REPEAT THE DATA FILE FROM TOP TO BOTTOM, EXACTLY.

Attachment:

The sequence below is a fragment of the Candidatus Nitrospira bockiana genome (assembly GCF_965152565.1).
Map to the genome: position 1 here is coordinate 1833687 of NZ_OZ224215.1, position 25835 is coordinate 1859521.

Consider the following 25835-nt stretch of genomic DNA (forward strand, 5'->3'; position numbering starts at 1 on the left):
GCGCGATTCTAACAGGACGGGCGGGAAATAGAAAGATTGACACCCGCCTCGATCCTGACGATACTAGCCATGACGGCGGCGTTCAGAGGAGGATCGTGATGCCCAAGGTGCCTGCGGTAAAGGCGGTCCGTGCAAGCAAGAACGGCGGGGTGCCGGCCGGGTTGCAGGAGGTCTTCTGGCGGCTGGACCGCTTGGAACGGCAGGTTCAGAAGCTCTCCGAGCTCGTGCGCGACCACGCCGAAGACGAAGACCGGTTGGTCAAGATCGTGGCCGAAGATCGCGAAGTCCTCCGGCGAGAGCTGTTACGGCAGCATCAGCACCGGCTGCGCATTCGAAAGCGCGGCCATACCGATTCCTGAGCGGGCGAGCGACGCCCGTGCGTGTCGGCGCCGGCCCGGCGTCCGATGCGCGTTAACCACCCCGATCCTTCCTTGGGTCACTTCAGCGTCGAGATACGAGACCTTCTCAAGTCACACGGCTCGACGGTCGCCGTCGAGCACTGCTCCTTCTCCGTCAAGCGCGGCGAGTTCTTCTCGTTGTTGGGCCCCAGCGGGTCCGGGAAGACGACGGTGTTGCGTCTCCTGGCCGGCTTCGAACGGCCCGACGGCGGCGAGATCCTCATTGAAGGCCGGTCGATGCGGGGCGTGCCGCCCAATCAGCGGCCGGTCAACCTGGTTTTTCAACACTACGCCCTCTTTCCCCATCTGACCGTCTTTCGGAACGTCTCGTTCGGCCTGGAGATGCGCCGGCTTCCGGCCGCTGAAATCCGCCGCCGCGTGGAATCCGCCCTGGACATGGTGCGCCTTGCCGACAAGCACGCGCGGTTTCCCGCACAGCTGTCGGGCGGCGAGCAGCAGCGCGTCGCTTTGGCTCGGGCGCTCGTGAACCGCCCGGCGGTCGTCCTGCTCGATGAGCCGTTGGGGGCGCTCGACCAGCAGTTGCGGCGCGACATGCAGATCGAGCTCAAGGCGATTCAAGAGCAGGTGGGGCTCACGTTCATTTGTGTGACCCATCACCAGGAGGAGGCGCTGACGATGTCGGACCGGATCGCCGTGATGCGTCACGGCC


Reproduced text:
The sequence below is a fragment of the Candidatus Nitrospira bockiana genome (assembly GCF_965152565.1).
Map to the genome: position 1 here is coordinate 1833687 of NZ_OZ224215.1, position 25835 is coordinate 1859521.

Consider the following 25835-nt stretch of genomic DNA (forward strand, 5'->3'; position numbering starts at 1 on the left):
GCGCGATTCTAACAGGACGGGCGGGAAATAGAAAGATTGACACCCGCCTCGATCCTGACGATACTAGCCATGACGGCGGCGTTCAGAGGAGGATCGTGATGCCCAAGGTGCCTGCGGTAAAGGCGGTCCGTGCAAGCAAGAACGGCGGGGTGCCGGCCGGGTTGCAGGAGGTCTTCTGGCGGCTGGACCGCTTGGAACGGCAGGTTCAGAAGCTCTCCGAGCTCGTGCGCGACCACGCCGAAGACGAAGACCGGTTGGTCAAGATCGTGGCCGAAGATCGCGAAGTCCTCCGGCGAGAGCTGTTACGGCAGCATCAGCACCGGCTGCGCATTCGAAAGCGCGGCCATACCGATTCCTGAGCGGGCGAGCGACGCCCGTGCGTGTCGGCGCCGGCCCGGCGTCCGATGCGCGTTAACCACCCCGATCCTTCCTTGGGTCACTTCAGCGTCGAGATACGAGACCTTCTCAAGTCACACGGCTCGACGGTCGCCGTCGAGCACTGCTCCTTCTCCGTCAAGCGCGGCGAGTTCTTCTCGTTGTTGGGCCCCAGCGGGTCCGGGAAGACGACGGTGTTGCGTCTCCTGGCCGGCTTCGAACGGCCCGACGGCGGCGAGATCCTCATTGAAGGCCGGTCGATGCGGGGCGTGCCGCCCAATCAGCGGCCGGTCAACCTGGTTTTTCAACACTACGCCCTCTTTCCCCATCTGACCGTCTTTCGGAACGTCTCGTTCGGCCTGGAGATGCGCCGGCTTCCGGCCGCTGAAATCCGCCGCCGCGTGGAATCCGCCCTGGACATGGTGCGCCTTGCCGACAAGCACGCGCGGTTTCCCGCACAGCTGTCGGGCGGCGAGCAGCAGCGCGTCGCTTTGGCTCGGGCGCTCGTGAACCGCCCGGCGGTCGTCCTGCTCGATGAGCCGTTGGGGGCGCTCGACCAGCAGTTGCGGCGCGACATGCAGATCGAGCTCAAGGCGATTCAAGAGCAGGTGGGGCTCACGTTCATTTGTGTGACCCATCACCAGGAGGAGGCGCTGACGATGTCGGACCGGATCGCCGTGATGCGTCACGGCC